Frequently Asked Questions
Can I claim gifts made to clients as a business expenses?
If you provide a gift to a client, depending on the type of gift it may be completely deductible or only 50% deductible.
If the gift is “entertainment”, such as food and wine, it will be 50% deductible. Bottles of wine, meal vouchers, chocolates and Christmas hams are 50% deductible.
Calendars, gift vouchers and tickets to the movies are 100% deducible.
Contact us if you want to know more
I’ve withdrawn funds from my foreign superannuation scheme. How will this be taxed?
If you withdraw or transfer a foreign superannuation scheme into:
- A New Zealand or Australian superannuation scheme, or
- A bank account
You are liable for income tax.
If you transfer your foreign superannuation scheme from an overseas country to a foreign superannuation scheme in another country that is not New Zealand or Australia you are not liable for income tax.
If you withdraw or transfer from an Australian superannuation scheme to a New Zealand superannuation scheme you are not liable for income tax.
Contact us if you want to know more.
I am buying a new vehicle - should I buy it or should I lease it?
When making a decision to lease or buy a vehicle you must look at your personal priorities and your financial situation.
- Is having some ownership in your vehicle more important than low upfront costs and no deposit?
- Do you need the use of a new vehicle but lack the funds for a deposit upfront?
- Is it important to you to pay off your vehicle and be debt free for a while, even if it means higher monthly payments for the first few years?
- What will be your likely financial position at the end of the lease or loan period?
- These days there are no risks of major repairs because all new cars have extended warranties of 3 – 5 years and a minimum of 100,000 kilometres on the speedometer.
I conduct plenty of business from home, what expenses can I claim?
Where a self-employed taxpayer uses part of their home to conduct of a business, they are entitled to a partial deduction for the outgoings which relate to the use of the home for the work related activities. These include heating, lighting, rates, insurance, mortgage interest/rent, house and contents insurance, repairs and maintenance and telephone rental. The portion of outgoings deductible is based on the percentage of the total area of the home used for the business.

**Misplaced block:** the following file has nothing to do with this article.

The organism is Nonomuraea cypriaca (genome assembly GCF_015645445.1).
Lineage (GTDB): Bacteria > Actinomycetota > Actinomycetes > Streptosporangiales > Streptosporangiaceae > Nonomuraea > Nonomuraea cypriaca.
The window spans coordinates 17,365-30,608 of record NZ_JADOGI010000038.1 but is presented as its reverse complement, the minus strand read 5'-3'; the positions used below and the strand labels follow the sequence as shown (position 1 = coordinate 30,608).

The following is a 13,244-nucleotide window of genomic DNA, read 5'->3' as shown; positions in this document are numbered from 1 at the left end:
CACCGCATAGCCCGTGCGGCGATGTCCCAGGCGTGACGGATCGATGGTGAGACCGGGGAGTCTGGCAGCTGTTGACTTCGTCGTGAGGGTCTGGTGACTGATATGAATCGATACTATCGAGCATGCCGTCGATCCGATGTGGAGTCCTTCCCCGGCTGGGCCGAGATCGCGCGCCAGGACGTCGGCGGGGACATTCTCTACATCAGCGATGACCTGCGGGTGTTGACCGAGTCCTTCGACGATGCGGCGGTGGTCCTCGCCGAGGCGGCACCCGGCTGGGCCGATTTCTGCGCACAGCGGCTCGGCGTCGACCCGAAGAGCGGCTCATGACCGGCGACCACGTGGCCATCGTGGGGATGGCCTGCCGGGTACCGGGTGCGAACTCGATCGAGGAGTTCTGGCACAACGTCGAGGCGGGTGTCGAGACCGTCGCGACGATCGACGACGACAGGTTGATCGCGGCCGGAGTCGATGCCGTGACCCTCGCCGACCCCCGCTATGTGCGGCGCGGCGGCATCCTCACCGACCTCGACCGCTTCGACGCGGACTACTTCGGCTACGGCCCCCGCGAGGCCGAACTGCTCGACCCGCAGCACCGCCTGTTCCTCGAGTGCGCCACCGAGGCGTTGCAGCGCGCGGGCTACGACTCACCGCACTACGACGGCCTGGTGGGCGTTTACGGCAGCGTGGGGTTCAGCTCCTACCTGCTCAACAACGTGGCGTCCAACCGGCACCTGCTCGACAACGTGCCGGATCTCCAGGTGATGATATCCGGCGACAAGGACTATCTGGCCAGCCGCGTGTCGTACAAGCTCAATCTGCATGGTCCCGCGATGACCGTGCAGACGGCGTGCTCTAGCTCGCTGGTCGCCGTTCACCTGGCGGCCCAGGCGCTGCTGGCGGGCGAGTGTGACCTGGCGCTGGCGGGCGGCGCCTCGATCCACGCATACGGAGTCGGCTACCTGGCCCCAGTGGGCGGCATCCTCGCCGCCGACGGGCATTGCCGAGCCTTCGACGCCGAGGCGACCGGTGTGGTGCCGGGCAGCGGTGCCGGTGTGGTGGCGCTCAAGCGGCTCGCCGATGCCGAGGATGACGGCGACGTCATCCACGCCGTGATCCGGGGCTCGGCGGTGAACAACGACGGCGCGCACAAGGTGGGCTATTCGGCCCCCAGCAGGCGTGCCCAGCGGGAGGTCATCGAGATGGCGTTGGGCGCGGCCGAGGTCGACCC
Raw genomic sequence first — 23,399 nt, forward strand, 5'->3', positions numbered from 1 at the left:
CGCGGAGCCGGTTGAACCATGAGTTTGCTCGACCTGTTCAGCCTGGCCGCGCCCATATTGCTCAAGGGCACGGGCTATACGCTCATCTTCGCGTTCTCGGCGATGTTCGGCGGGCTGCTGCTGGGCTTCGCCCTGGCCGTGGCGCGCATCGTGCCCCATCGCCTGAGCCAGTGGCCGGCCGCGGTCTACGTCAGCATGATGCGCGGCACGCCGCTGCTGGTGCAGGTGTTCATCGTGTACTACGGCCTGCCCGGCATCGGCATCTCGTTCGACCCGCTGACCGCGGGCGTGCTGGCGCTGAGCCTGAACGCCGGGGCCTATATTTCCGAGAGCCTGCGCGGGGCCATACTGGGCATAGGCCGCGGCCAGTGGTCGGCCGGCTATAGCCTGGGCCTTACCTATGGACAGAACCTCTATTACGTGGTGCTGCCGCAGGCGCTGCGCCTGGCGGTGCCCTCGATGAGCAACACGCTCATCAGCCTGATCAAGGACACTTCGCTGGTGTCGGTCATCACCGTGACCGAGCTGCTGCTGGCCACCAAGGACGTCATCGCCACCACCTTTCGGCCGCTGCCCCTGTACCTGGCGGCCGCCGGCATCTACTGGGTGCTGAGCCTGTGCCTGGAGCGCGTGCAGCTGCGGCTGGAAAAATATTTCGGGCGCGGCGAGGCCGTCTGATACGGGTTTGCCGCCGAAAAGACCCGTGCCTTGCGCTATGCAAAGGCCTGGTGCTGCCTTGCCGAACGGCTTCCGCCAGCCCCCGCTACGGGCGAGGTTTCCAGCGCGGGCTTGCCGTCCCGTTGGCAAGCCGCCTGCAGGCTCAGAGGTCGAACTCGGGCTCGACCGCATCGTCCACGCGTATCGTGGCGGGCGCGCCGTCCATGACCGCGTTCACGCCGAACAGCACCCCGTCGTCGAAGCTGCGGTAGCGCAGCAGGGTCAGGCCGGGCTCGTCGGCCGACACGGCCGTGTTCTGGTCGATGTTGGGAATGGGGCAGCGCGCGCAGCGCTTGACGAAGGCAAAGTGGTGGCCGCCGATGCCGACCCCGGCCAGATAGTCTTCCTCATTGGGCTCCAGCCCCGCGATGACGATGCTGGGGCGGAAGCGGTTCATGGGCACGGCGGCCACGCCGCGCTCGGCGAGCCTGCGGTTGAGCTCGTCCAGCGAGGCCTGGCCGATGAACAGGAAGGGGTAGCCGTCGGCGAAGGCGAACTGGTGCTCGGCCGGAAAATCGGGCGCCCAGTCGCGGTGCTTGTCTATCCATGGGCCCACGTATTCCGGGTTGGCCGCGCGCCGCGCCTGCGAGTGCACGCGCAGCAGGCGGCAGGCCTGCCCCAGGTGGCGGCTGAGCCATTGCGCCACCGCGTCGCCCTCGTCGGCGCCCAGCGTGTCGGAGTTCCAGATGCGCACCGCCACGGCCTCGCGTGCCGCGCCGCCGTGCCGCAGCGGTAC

I have heard that your provisional tax can be calculated based on the GST you are paying. How does this work and should I be doing this with my business?
If your residual tax liability is between $2,500 and $150,000 and you are GST registered (either 1 or 2 monthly) you may be able to use the GST Ratio Method for calculating provisional tax.
Advantages of the GST Ratio Method;
- You will no longer be subject to Use of Money Interest
- Your income may be seasonal. This method matches tax payments to gross income declared hence allows better cash flow management.
Disadvantages of the GST Ratio Method:
- It means making six payments of provisional tax rather than the standard three.
- There’s a potential to overpay if asset sales are not adjusted for in the GST return
Before you make any decisions on whether this option has benefits for you, we recommend that you discuss this with us.
Can I pay my spouse a wage for the work he/she does doing the books?
If you are a sole trader, no deduction is permitted for wages paid to a spouse, unless the Inland Revenue Department consents in writing to that deduction. There are no special rules for payments to spouses if you are trading as a partnership, trust or company.
I’m starting out in business. What business structure should I trade under?
There are four main structures used to operate a small business.
- Sole Trader
The type of business structure you choose will affect your taxation position, your personal legal liability, the life of your business, and the availability of capital to establish and operate your business. It is therefore important to make the right choice.
Contact us to discuss which is the right option for you.
I seem to be paying high ACC levies. How can I lower these?
We recommend all clients should look very closely at their ACC premium invoices. We commonly find that changes should be made and often these will reduce the ACC premium.
Key areas to look at are:
- Is your business classification code correct? ACC uses 539 classification codes. They attempt to rank the risk potential of each business. A “very risky” business e.g. helicopter pilot will have a very high premium.
- Are you classified as part or full time? This will apply to small businesses operating as sole-traders or partnerships.
- The most common ACC premium is called ACC Cover Plus. There is another alternative premium available to the self employed called ACC Cover Plus Extra. This calculates the ACC premium based on an agreed cover rather than your taxable income. Many self employed people can lower their premium if they choose this alternative.
Contact us if you want to know more.